By Daniel Hautzinger
“Bach was full of joy, and I think that really stems from his faith. He was a strong Lutheran and you see this in all of his music. He was a very complete, whole being. And yeah, I think he loved to throw back a few beers,” said cellist Steuart Pincombe over the phone.
Bach and beer? Besides alliteration and a secure place in German culture, they don’t seem to have much in common, what with the stern image we have of Bach. But “Bach and Beer” is the title of a program that Pincombe will present at the Bottle House Brewery in Cleveland Heights on July 15th, a chance to drink deeply of “two of the finer things in life,” as Pincombe put it.
Pincombe grew up on a goat farm in Missouri, and “loves the simplicity of that life,” but now resides in The Hague in the Netherlands. He holds both Bachelor’s and Master’s degrees from the Oberlin Conservatory of Music, where he studied modern cello and viola da gamba. That split interest continues today: he is interested in both historical performance practice and contemporary music, performing frequently with Apollo’s Fire here in Cleveland. He is currently in Ohio to teach at Credo Oberlin.
The image of Bach as intensely serious and rigid is largely a myth. “Bach was hilarious,” Pincombe said. “This guy was always getting in trouble at work. He once wanted to hear this organist, Buxtehude, and he asked for leave for a short amount of time to hear him. Then he didn’t show up to work for a month or more.”
We also know for a fact that Bach enjoyed a brew: Pincombe has found records of Bach’s salary as court organist at Weimar, which include “thirty pails of beer from our castle brewery here, beverage-tax-free” as part of his payment.
But why juxtapose Bach and beer, even with Bach’s taste for the beverage? “There are some parallels between the craft of brewing and what I do as a musician,” Pincombe said. In both music and brewing, “we look to the past and we choose what is useful, beneficial and good, and we keep that. We can throw out the things that we’ve learned are not good. People used to put things in beer like tail of newt or skin of a frog. We’ve learned from that, and now we don’t want to be drinking those things.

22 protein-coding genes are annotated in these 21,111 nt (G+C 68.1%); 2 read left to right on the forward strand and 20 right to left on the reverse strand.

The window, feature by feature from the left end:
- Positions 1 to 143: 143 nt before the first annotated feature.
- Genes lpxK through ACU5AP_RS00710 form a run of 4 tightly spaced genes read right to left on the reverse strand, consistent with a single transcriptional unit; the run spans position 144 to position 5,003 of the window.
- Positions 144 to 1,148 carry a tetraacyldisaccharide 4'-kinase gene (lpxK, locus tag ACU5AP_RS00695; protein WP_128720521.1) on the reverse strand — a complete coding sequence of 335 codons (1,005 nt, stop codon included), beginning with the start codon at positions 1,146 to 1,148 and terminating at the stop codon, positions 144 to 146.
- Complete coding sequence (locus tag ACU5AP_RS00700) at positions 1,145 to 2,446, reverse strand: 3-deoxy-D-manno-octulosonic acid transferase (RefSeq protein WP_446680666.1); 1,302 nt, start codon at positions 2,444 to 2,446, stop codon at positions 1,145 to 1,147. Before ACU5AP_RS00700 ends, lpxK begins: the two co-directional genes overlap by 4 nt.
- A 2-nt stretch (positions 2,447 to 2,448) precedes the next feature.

“As a performer I look to the ingredients of the past and I choose what is beneficial and good and I throw out what is not good. There are certain performance practices from that time that are not the most beneficial or the healthiest. We look to the past to gain knowledge of what we can improve on, but also of what is beautiful.”
Alongside that philosophical reason is a practical one. “My focus is to create new audiences and relate to all different types of people. Concert halls are somewhat alienating for some people, so I thought what better place to give a concert than where people are already meeting to have fun?” Similarly, because Pincombe feels that ticket prices for classical music are often high, the audience can name their own price for his recital at Bottle House. It will also feature a suggested beer pairing for each of the first three Bach Cello Suites, which make up the program.
Programs like “Bach and Beer” and Pincombe’s attraction to historical performance practice come from a desire to communicate with as many people as possible. “My interest in history and how we can think about beauty and life in general are my main concerns. My goal is to just make people think. We have so much to learn from each other and I find we often don’t meet people where they are and take time to talk about what we do. We just kind of do it and expect people to know. I think that’s one of the biggest flaws in classical music.
“But there’s this strong necessity in my walk in life that is always pushing me towards this kind of communication. I think there’s something important that I’m supposed to say and do while I’m here on Earth. There are things that I couldn’t say or do if I were to maybe to go back to a farm life. I hope eventually to settle down somewhere. But for now this is what I feel so strongly that I need to do, because music is such a powerful way of communicating beauty and goodness to people, and I want to be a servant. I want to serve people and love people with my music and my person.” It’s not a leap to say that Bach felt the same.
Published on ClevelandClassical.com July 7, 2014.
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